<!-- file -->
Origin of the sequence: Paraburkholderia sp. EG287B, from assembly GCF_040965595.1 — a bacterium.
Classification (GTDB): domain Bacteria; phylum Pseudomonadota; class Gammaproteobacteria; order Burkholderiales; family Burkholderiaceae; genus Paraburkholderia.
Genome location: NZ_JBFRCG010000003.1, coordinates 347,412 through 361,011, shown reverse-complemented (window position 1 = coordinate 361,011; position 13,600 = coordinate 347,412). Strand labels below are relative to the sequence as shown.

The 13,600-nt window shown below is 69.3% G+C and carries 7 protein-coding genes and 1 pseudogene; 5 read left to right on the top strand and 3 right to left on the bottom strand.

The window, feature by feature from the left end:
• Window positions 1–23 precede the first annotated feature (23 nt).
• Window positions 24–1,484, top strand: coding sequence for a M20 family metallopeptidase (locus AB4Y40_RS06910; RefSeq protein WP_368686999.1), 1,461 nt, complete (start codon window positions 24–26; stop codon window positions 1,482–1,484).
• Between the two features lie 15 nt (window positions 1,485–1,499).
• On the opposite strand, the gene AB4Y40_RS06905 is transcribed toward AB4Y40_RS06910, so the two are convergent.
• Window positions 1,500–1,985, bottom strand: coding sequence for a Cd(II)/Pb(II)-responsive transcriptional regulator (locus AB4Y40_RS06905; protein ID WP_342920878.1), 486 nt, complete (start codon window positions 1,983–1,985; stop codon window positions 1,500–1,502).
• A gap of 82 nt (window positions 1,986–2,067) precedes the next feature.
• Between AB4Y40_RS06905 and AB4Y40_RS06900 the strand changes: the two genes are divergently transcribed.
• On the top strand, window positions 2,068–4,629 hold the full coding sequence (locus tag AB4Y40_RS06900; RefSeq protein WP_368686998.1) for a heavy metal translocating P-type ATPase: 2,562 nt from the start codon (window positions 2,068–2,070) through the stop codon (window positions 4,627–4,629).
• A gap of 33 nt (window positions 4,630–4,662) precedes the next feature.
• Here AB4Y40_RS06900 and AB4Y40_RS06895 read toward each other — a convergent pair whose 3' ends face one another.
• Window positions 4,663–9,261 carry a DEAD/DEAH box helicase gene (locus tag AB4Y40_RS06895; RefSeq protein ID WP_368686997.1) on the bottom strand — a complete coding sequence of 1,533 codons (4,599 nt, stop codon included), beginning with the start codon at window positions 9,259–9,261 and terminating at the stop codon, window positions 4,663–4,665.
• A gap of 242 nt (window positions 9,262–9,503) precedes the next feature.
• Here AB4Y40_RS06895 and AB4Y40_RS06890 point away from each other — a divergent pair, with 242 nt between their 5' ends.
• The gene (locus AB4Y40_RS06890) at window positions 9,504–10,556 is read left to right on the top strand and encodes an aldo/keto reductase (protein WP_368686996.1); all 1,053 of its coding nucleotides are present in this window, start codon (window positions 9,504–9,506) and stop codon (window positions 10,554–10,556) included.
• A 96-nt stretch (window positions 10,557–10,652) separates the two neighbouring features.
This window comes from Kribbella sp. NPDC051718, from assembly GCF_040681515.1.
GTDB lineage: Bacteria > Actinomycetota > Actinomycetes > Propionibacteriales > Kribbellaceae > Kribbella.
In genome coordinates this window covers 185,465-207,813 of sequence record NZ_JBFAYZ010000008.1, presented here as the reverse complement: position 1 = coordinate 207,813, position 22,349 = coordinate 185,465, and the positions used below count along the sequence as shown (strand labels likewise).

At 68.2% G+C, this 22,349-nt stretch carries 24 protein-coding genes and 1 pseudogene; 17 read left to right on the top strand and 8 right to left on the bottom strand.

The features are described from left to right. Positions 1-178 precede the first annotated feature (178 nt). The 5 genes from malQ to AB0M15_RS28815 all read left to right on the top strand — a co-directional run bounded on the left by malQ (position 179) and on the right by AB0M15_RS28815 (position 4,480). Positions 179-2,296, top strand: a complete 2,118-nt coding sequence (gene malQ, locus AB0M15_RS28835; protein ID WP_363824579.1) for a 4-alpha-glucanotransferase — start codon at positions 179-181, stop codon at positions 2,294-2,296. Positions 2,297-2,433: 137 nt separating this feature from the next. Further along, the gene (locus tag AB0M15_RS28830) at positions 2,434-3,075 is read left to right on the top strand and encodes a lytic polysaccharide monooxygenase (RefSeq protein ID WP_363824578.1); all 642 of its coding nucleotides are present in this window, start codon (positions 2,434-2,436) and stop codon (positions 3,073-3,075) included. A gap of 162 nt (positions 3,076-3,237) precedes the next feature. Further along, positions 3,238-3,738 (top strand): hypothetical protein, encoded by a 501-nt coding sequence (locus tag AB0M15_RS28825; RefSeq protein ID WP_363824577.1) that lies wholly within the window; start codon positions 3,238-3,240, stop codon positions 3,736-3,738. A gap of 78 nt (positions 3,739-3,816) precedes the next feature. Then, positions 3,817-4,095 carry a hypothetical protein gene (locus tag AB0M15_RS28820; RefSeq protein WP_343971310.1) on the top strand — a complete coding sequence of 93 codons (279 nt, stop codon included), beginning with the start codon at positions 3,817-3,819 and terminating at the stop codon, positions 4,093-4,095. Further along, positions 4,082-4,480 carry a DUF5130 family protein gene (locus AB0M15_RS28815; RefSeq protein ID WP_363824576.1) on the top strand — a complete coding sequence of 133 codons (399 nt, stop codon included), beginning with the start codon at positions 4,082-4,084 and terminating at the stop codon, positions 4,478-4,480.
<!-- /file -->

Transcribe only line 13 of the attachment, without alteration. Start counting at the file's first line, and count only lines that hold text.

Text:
• On the top strand, window positions 2,068–4,629 hold the full coding sequence (locus tag AB4Y40_RS06900; RefSeq protein WP_368686998.1) for a heavy metal translocating P-type ATPase: 2,562 nt from the start codon (window positions 2,068–2,070) through the stop codon (window positions 4,627–4,629).